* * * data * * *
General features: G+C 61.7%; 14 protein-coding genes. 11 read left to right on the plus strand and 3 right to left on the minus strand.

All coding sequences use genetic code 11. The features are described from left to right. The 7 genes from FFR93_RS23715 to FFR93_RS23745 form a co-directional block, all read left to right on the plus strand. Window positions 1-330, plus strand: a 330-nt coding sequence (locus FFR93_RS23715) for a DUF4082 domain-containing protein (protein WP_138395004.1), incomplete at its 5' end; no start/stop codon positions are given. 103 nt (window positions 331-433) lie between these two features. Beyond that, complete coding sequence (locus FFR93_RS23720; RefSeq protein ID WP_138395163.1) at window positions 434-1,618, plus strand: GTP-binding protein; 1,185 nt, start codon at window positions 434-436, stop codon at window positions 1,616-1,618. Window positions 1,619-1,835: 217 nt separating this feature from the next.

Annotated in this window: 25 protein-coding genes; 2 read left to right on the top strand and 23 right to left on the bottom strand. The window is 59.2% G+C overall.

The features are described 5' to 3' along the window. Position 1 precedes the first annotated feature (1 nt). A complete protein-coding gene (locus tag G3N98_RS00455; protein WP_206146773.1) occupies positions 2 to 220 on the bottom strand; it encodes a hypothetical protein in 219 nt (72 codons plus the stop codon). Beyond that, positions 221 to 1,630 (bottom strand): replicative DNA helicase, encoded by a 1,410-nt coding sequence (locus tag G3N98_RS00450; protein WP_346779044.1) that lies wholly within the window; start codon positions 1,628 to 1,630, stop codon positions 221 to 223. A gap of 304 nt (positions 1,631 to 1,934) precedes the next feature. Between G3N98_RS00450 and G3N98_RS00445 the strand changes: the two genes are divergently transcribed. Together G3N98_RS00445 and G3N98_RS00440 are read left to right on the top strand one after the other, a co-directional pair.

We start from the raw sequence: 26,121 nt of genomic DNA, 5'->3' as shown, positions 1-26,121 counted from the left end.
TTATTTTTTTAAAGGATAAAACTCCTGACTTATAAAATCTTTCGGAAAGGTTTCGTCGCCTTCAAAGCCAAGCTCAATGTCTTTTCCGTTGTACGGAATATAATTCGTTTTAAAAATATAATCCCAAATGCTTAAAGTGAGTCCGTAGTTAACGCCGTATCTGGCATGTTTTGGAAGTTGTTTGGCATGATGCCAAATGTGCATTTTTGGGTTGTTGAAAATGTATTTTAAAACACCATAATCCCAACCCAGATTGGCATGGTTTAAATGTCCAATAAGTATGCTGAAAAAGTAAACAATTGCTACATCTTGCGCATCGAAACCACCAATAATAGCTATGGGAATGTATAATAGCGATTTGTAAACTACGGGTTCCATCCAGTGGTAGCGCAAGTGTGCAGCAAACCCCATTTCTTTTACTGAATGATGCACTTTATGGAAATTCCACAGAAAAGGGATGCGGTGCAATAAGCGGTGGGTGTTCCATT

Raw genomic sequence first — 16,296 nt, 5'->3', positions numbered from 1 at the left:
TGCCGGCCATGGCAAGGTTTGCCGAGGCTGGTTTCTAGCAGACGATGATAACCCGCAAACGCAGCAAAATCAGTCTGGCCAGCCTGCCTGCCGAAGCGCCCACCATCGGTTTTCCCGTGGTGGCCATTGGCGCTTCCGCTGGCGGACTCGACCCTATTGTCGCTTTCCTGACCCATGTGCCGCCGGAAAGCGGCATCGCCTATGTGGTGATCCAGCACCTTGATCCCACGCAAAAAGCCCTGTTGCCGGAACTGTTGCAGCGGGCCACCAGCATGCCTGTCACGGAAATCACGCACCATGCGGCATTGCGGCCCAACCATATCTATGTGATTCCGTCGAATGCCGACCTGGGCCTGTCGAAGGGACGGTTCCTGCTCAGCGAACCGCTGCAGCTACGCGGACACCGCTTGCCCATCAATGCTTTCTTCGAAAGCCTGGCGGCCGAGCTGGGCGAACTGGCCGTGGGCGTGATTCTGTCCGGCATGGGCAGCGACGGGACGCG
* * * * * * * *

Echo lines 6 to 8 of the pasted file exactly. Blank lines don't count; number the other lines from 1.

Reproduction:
TTATTTTTTTAAAGGATAAAACTCCTGACTTATAAAATCTTTCGGAAAGGTTTCGTCGCCTTCAAAGCCAAGCTCAATGTCTTTTCCGTTGTACGGAATATAATTCGTTTTAAAAATATAATCCCAAATGCTTAAAGTGAGTCCGTAGTTAACGCCGTATCTGGCATGTTTTGGAAGTTGTTTGGCATGATGCCAAATGTGCATTTTTGGGTTGTTGAAAATGTATTTTAAAACACCATAATCCCAACCCAGATTGGCATGGTTTAAATGTCCAATAAGTATGCTGAAAAAGTAAACAATTGCTACATCTTGCGCATCGAAACCACCAATAATAGCTATGGGAATGTATAATAGCGATTTGTAAACTACGGGTTCCATCCAGTGGTAGCGCAAGTGTGCAGCAAACCCCATTTCTTTTACTGAATGATGCACTTTATGGAAATTCCACAGAAAAGGGATGCGGTGCAATAAGCGGTGGGTGTTCCATT

Raw genomic sequence first — 16,296 nt, 5'->3', positions numbered from 1 at the left:
TGCCGGCCATGGCAAGGTTTGCCGAGGCTGGTTTCTAGCAGACGATGATAACCCGCAAACGCAGCAAAATCAGTCTGGCCAGCCTGCCTGCCGAAGCGCCCACCATCGGTTTTCCCGTGGTGGCCATTGGCGCTTCCGCTGGCGGACTCGACCCTATTGTCGCTTTCCTGACCCATGTGCCGCCGGAAAGCGGCATCGCCTATGTGGTGATCCAGCACCTTGATCCCACGCAAAAAGCCCTGTTGCCGGAACTGTTGCAGCGGGCCACCAGCATGCCTGTCACGGAAATCACGCACCATGCGGCATTGCGGCCCAACCATATCTATGTGATTCCGTCGAATGCCGACCTGGGCCTGTCGAAGGGACGGTTCCTGCTCAGCGAACCGCTGCAGCTACGCGGACACCGCTTGCCCATCAATGCTTTCTTCGAAAGCCTGGCGGCCGAGCTGGGCGAACTGGCCGTGGGCGTGATTCTGTCCGGCATGGGCAGCGACGGGACGCG